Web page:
KINGSTON (Reuters) - More than 150 years after European colonial powers abolished slavery, a coalition of Caribbean nations is considering legal action to seek a formal apology and monetary compensation.
Caribbean leaders meeting next week in St. Vincent are expected to study a broad legal outline for the reparations claim prepared by a British law firm.
The subject of reparations has simmered in the Caribbean for many years and opinions are divided. Some see reparations as delayed justice, while others see it as an empty claim and a distraction from modern social problems in Caribbean societies.
Slavery ended throughout the Caribbean in the 1800s in the wake of slave revolts, and left many of the region’s plantation economies in tatters.
If the leaders decide to go ahead, a legal complaint will be filed against European states, possibly opening the way for formal negotiations.
The European states targeted are Britain, France, Spain, Portugal, the Netherlands, Norway, Sweden and Denmark.
“Undoubtedly, Britain faces more claims than anyone else because it was the primary slave power and colonial power in the Caribbean,” Martyn Day, the British lawyer advising the Caribbean nations, said in an interview. “Britain will be very much at the forefront.”
Britain’s government is aware of the proposed legal action, its foreign office said.
“Slavery was and is abhorrent. The United Kingdom unreservedly condemns slavery and is committed to eliminating it,” a spokesperson said, adding that reparations are not the answer. “Instead, we should concentrate on identifying ways forward with a focus on the shared global challenges that face our countries in the 21st century.”
Legal experts say the lawsuit would be a long shot at best.
“There is no legal basis for a claim for reparations,” Robert A. Sedler, a professor at Wayne State University Law School, said.
“Slavery was legal at the time, and international law was not a part of the law of the European states. Moreover, a long period of time has passed, and all the victims of slavery are long dead,” he added.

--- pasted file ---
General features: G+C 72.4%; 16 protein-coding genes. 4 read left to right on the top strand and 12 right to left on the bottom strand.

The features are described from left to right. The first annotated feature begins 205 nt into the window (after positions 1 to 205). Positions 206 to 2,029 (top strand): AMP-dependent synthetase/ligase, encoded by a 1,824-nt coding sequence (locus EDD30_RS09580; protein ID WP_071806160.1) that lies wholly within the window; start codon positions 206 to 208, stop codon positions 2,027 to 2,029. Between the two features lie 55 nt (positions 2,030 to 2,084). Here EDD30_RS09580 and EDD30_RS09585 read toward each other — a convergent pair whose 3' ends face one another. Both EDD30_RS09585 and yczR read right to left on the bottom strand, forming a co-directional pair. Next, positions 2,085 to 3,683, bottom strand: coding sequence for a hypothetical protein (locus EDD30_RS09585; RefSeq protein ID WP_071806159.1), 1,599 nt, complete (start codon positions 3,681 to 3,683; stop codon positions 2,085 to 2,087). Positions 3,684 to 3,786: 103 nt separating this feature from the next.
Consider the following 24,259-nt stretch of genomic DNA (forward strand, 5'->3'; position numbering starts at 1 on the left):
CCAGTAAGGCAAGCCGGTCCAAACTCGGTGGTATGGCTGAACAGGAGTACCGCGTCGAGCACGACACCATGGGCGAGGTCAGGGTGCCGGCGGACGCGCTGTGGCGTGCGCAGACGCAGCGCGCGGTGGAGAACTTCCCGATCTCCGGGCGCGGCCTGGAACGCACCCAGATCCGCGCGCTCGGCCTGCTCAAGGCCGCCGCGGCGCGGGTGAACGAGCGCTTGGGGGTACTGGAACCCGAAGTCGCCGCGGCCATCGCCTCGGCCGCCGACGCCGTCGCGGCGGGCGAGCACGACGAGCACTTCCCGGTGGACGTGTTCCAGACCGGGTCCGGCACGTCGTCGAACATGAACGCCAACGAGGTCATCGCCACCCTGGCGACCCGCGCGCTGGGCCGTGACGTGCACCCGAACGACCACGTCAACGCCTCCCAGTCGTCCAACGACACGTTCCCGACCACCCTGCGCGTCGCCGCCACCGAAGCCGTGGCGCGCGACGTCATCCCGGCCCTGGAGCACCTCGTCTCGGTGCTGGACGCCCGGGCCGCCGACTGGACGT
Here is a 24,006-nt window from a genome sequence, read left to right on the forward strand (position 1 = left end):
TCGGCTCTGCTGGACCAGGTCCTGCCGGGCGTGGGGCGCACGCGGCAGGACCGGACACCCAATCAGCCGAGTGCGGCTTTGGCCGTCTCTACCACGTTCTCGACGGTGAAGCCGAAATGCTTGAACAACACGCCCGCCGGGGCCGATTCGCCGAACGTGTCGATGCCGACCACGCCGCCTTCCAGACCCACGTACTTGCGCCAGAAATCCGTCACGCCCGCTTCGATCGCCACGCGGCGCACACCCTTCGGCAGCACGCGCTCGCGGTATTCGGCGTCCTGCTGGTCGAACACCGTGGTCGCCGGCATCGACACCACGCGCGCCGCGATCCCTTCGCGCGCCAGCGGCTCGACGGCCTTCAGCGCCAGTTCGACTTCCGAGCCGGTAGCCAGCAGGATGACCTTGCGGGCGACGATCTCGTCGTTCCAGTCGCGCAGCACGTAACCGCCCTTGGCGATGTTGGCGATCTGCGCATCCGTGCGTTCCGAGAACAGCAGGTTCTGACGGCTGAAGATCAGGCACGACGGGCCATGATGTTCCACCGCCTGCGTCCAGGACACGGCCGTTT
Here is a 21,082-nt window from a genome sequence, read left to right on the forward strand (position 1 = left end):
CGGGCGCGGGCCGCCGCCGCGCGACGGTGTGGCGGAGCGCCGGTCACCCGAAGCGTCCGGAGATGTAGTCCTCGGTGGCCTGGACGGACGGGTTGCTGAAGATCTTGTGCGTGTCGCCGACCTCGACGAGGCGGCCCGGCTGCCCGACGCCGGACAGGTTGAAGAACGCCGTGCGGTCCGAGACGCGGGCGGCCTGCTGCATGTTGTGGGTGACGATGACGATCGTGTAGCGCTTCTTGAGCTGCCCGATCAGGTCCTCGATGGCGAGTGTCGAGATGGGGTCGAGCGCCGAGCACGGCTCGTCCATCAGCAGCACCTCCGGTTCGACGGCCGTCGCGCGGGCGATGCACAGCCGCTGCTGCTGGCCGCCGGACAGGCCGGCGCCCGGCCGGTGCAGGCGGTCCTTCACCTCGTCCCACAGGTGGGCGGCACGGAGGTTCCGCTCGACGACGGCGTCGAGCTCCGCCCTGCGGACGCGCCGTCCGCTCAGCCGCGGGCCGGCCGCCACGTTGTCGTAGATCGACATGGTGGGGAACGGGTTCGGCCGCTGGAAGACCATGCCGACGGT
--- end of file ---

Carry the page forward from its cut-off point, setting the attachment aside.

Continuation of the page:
Some reparations cases have popped up in the United States over the last decade, but no one has been awarded compensation.
However, if negotiations open “the European nations might decide to apologize for slavery and to provide some financial assistance to the Caribbean nations,” Sedler said.
For instance, Caricom could seek to work with the European states to set up museums for Caribbean culture and history, which would entail decisions on financing, Day said.
The legal strategy rests on the fact that the European states targeted by Caricom have all signed the International Convention on the Elimination of All Racial Discrimination, which makes it “a duty to do all in their power to eradicate racial discrimination,” said Day.
The Caribbean effort is being led by Ralph Gonsalves, prime minister of St. Vincent and the Grenadines, who has doggedly pursued the issue for the last four years.
When Gonsalves found out last year that London’s High Court ordered the British government to pay compensation to survivors of Kenya’s Mau Mau uprising, he contacted Day, whose law firm Leigh Day, represented the Mau Mau.
The British government paid £19.9 million ($33 million) to 5,228 survivors of torture during Kenya’s 1950s Mau Mau uprising, and formally acknowledged that “Kenyans were subject to torture and other forms of ill treatment and that these abuses took place and that they marred Kenya’s progress towards independence.”
Gonsalves said slavery so traumatized society in Caribbean countries that they have still not fully recovered.
The reparations claim takes into account what its authors say are slavery-related chronic diseases such as hypertension and Type 2 diabetes, widespread illiteracy, the lack of museums and research centers for Caribbean history, the lack of respect for African culture and identity, continuing psychological effects of centuries of slavery, and the lack of scientific and technical know-how to compete in the global economy.
In December 2013, the Caricom Reparations Commission decided on six factors for the claim: public health, education, cultural institutions, cultural deprivation, psychological trauma, and scientific and technological backwardness.
Estimates vary as to how many were enslaved. According to the Trans-Atlantic Slave Trade Database, the British Caribbean had 2.3 million slaves, the French Caribbean had 1.1 million, the Spanish Americas had 1.3 million and the Dutch Americas had about 445,000.
Slaves labored mainly in sugar and coffee plantations and were forced to work around the clock in the fields during harvest, according to Kathleen Monteith, head of the History and Archeology Department at the University of the West Indies.
The international convention against discrimination says significant attempts should be made to solve matters amicably but if no resolution is reached the Caribbean nations can take their case to the International Court of Justice.
Day hopes to present formal complaints to the European states at the end of June. If a European state were to refuse a Caribbean nation’s request for talks on its particular claims, then a formal legal complaint would be made.
“The Western powers will at least give a sympathetic ear,” he said. “The knee-jerk reaction will be to say no (but) Western powers will want to be seen as dealing sensitively with this.”
Editing by David Adams, Kieran Murray and Richard Chang